Cognitive Behavioural Therapy (CBT)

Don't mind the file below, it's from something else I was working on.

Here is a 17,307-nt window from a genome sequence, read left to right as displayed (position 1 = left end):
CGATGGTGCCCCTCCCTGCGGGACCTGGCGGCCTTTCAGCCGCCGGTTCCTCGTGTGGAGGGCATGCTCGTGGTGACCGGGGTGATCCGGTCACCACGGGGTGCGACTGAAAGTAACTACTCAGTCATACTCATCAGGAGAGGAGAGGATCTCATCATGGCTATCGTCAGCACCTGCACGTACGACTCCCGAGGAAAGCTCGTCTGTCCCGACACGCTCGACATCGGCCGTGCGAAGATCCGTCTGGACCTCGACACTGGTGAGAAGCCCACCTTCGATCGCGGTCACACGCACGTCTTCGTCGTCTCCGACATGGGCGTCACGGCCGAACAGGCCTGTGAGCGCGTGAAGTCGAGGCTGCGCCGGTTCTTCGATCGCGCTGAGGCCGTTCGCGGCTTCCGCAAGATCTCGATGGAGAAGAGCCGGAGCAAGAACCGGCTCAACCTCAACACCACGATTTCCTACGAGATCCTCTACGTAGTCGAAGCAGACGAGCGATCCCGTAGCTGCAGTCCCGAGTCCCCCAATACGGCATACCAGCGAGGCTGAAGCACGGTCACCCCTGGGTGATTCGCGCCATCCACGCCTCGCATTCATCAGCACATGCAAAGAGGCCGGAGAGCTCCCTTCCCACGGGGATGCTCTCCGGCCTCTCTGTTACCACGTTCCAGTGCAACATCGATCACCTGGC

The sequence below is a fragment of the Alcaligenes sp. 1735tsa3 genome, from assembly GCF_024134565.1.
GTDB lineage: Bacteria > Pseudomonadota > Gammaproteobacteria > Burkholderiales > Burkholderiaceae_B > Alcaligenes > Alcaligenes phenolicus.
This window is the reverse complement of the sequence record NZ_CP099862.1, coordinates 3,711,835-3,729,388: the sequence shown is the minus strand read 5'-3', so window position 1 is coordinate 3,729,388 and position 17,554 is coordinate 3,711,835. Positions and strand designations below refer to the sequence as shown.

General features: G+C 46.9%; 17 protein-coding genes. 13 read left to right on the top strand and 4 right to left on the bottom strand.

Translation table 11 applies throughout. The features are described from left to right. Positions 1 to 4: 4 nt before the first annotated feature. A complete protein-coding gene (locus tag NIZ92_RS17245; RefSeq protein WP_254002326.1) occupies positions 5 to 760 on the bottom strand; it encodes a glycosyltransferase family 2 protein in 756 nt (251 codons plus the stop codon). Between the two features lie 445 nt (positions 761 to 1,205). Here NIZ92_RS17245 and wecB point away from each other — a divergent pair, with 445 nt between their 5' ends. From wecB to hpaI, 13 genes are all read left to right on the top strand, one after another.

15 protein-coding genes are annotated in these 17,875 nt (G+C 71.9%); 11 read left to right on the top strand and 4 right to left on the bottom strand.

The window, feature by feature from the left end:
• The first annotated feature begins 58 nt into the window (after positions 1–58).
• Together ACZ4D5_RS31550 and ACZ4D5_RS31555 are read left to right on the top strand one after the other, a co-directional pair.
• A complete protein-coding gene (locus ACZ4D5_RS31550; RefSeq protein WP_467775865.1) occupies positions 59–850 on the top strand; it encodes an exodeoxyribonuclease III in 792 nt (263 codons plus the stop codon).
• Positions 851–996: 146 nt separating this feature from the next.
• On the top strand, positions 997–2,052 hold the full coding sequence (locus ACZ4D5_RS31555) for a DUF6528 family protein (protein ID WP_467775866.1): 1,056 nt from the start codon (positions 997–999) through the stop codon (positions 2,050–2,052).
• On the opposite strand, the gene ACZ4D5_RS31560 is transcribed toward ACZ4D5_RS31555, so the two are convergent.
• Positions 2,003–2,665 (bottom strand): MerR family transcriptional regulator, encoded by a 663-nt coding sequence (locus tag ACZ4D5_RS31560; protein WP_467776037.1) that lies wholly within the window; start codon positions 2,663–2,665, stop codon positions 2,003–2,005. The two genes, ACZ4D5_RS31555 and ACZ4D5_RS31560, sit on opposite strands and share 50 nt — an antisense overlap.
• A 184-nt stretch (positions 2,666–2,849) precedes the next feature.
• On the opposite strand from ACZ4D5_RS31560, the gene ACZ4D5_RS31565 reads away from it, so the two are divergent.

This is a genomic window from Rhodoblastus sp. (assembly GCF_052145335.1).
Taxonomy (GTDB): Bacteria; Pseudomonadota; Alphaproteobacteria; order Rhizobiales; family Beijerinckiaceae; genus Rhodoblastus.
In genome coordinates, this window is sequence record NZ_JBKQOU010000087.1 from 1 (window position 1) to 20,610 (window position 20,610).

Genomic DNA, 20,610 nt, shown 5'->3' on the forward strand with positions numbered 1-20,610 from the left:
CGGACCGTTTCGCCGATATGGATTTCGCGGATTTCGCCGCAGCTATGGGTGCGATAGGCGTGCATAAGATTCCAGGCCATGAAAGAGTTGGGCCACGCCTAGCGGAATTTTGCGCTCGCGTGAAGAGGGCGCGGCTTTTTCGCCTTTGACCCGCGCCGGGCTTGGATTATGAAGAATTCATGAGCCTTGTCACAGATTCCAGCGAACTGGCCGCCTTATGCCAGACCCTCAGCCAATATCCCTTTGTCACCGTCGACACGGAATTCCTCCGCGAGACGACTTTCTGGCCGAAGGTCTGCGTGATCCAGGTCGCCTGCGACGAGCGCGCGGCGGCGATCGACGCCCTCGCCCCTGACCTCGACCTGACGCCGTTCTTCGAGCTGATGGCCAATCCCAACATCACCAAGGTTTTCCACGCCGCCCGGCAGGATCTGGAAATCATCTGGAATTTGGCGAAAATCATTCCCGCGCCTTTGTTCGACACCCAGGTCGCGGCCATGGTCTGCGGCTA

Although I have trained in several different therapeutic models and use or combine them according to the needs of the client, one of my main approaches is Cognitive Behavioural Therapy (CBT). CBT is a collaborative treatment that is recommended for many disorders including depression, anxiety disorders (Obsessive Compulsive Disorder, Panic attacks, Generalised Anxiety Disorder, Post-Traumatic Stress Disorder, Phobias, Health Anxiety and Social Anxiety) anger management, addictions and relationship difficulties. It is an active therapy which aims to promote symptom reduction by working on our emotions, thoughts and behaviours. The idea behind CBT is that our (often maladaptive) thought patterns impact on how we feel and behave. The therapy uses a series of skills and techniques to make changes to our thought patterns, behaviours and emotions in order to bring about a reduction in our symptoms. CBT is a leading evidence-based treatment shown to be effective in the long-term and recommended by NICE (National Institute for Health and Care Excellence) and the NHS. I have completed further specialist training in CBT and am accredited with the CBT regulatory body (BABCP).